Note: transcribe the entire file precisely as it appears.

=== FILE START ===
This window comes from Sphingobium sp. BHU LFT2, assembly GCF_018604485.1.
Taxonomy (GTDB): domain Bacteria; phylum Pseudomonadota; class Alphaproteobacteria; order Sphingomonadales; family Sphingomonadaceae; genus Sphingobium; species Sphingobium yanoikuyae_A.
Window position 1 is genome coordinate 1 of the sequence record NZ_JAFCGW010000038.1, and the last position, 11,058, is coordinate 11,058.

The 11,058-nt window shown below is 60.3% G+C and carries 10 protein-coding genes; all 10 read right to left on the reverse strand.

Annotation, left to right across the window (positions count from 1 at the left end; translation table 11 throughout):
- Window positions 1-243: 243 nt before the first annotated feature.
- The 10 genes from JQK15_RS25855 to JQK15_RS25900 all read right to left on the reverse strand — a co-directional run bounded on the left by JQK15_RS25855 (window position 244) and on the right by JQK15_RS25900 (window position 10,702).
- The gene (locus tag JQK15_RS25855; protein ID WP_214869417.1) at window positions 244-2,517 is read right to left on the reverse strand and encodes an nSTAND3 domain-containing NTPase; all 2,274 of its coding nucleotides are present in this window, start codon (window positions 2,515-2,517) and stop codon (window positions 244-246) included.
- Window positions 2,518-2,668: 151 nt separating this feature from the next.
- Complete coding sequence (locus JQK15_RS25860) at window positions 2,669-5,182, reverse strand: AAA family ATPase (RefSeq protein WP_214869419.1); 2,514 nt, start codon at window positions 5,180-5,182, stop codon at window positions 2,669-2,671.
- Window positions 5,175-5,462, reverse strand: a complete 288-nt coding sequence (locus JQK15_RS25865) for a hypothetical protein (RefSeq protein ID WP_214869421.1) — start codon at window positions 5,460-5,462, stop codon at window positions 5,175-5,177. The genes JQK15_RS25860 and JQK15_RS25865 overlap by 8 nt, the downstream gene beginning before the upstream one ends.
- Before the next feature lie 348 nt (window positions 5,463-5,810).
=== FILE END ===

This window comes from Sphingobium sp. BHU LFT2, assembly GCF_018604485.1.
Taxonomy (GTDB): domain Bacteria; phylum Pseudomonadota; class Alphaproteobacteria; order Sphingomonadales; family Sphingomonadaceae; genus Sphingobium; species Sphingobium yanoikuyae_A.
Window position 1 is genome coordinate 1 of the sequence record NZ_JAFCGW010000038.1, and the last position, 11,058, is coordinate 11,058.

The 11,058-nt window shown below is 60.3% G+C and carries 10 protein-coding genes; all 10 read right to left on the reverse strand.

Annotation, left to right across the window (positions count from 1 at the left end; translation table 11 throughout):
- Window positions 1-243: 243 nt before the first annotated feature.
- The 10 genes from JQK15_RS25855 to JQK15_RS25900 all read right to left on the reverse strand — a co-directional run bounded on the left by JQK15_RS25855 (window position 244) and on the right by JQK15_RS25900 (window position 10,702).
- The gene (locus tag JQK15_RS25855; protein ID WP_214869417.1) at window positions 244-2,517 is read right to left on the reverse strand and encodes an nSTAND3 domain-containing NTPase; all 2,274 of its coding nucleotides are present in this window, start codon (window positions 2,515-2,517) and stop codon (window positions 244-246) included.
- Window positions 2,518-2,668: 151 nt separating this feature from the next.
- Complete coding sequence (locus JQK15_RS25860) at window positions 2,669-5,182, reverse strand: AAA family ATPase (RefSeq protein WP_214869419.1); 2,514 nt, start codon at window positions 5,180-5,182, stop codon at window positions 2,669-2,671.
- Window positions 5,175-5,462, reverse strand: a complete 288-nt coding sequence (locus JQK15_RS25865) for a hypothetical protein (RefSeq protein ID WP_214869421.1) — start codon at window positions 5,460-5,462, stop codon at window positions 5,175-5,177. The genes JQK15_RS25860 and JQK15_RS25865 overlap by 8 nt, the downstream gene beginning before the upstream one ends.
- Before the next feature lie 348 nt (window positions 5,463-5,810).